THE Scottish Parliament’s devolved powers are at “existential risk” because of a “Trojan horse” the UK Government has introduced through the Internal Market Act (IMA), Scotland’s Constitution Secretary has said.

Angus Robertson published a new paper on Wednesday showing the impact of the UK Government imposing authority over Holyrood.

The report talks of a “worrying trend” of the UK Government seizing control over devolved policy matters via the likes of the IMA and the Retained EU Law Bill as well as blocks on agreed Scottish legislation.

Prior to BrexitWestminster governments had never passed new laws in devolved policy areas without the consent of the Scottish Parliament. The report finds that it has now done so on nine occasions, with that number set to increase in the coming months.

In an exclusive interview with The National, Robertson said he believes if the UK Government continues to apply the IMA across a wide range of devolved policy areas it will have a “profoundly negative impact on democratic decision-making” that “every fair-minded person” should be concerned about.

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Through the paper, he said he wanted to make people understand the “concerted political attempt” by the UK Government to take back control from devolved institutions which they may only have picked up on “in part” so far.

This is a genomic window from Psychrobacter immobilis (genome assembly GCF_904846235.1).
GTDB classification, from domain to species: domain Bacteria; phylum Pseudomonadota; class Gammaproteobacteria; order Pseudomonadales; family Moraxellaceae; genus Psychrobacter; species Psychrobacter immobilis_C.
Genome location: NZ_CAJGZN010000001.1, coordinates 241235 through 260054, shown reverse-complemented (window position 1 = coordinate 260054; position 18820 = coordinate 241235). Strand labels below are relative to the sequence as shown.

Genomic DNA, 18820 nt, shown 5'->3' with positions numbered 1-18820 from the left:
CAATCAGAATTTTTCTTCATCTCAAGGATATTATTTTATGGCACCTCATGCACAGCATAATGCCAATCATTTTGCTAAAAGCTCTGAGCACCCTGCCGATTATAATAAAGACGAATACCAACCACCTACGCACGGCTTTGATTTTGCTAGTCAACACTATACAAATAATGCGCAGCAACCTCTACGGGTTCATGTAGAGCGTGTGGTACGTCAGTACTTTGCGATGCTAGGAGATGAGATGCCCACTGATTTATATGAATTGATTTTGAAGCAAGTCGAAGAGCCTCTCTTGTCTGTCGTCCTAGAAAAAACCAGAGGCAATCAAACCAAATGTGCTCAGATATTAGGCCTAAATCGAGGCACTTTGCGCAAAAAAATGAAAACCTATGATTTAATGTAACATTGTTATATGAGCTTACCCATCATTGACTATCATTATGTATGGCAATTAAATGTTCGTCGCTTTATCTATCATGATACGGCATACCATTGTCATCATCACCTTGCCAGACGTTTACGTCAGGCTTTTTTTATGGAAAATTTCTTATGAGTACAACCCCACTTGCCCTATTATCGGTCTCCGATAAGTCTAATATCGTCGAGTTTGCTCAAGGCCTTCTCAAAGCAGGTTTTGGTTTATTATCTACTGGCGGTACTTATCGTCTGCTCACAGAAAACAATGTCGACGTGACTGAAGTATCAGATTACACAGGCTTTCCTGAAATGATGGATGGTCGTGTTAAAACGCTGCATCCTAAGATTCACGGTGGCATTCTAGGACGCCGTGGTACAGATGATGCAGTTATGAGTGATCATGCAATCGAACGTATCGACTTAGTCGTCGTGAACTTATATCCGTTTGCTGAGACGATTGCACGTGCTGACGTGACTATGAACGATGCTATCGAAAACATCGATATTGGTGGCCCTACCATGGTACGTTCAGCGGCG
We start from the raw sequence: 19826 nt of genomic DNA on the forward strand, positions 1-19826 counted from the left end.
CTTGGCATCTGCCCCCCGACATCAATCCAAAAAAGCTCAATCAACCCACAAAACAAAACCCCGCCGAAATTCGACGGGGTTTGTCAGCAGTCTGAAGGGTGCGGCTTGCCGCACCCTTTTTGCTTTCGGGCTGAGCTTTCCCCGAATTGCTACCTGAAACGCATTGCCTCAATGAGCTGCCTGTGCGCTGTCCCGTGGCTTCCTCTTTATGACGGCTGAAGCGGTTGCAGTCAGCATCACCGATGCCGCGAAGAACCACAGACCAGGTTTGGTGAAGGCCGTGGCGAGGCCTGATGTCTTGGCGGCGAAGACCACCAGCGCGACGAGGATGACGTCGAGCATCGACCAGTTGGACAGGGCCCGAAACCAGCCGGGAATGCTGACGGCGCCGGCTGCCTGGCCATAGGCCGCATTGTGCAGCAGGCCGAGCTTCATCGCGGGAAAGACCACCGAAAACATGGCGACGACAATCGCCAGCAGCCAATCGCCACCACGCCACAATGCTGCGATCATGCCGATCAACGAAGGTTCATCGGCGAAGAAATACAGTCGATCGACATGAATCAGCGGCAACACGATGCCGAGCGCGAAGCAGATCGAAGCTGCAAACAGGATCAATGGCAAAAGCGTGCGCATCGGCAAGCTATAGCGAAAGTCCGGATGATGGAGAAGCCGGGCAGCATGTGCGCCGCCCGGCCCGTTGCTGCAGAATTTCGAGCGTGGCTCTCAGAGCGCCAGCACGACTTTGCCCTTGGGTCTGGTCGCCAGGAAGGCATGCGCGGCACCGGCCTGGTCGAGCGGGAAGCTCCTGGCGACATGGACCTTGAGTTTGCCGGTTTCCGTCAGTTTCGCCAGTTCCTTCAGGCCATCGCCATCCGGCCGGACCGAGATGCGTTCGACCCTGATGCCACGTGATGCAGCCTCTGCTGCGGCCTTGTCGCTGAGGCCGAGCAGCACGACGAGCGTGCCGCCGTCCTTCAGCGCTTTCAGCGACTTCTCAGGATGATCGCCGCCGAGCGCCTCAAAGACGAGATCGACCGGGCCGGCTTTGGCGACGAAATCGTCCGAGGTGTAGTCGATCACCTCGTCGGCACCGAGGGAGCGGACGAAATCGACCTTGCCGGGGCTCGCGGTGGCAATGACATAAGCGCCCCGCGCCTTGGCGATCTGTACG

'A breach of the devolution settlement' 

Robertson added he didn’t believe the Scottish Parliament would’ve been able to bring in policies like Minimum Unit Pricing (MUP) on alcohol in the post-Brexit age.

The IMA is a piece of law that came in after Brexit to ensure smooth trade between all four nations of the UK and is the reason behind the recent blocking of Scotland’s Deposit Return Scheme.

Robertson told The National: “If the UK Government continues to apply the IMA across a wide range of policies, that it will have a profoundly negative impact on democratic decision making.

“They have introduced a Trojan horse into the UK political system which is aimed at undermining self-government in Scotland, Wales and Northern Ireland and it needs to be called out for what it is.

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“This is not just some sort of dry, academic discussion about how we make democratic decisions, this goes to the heart of the fact people in this country voted in a referendum to have a Scottish Parliament with devolved decision-making powers, which are clearly outlined and are now being subverted by the UK Government.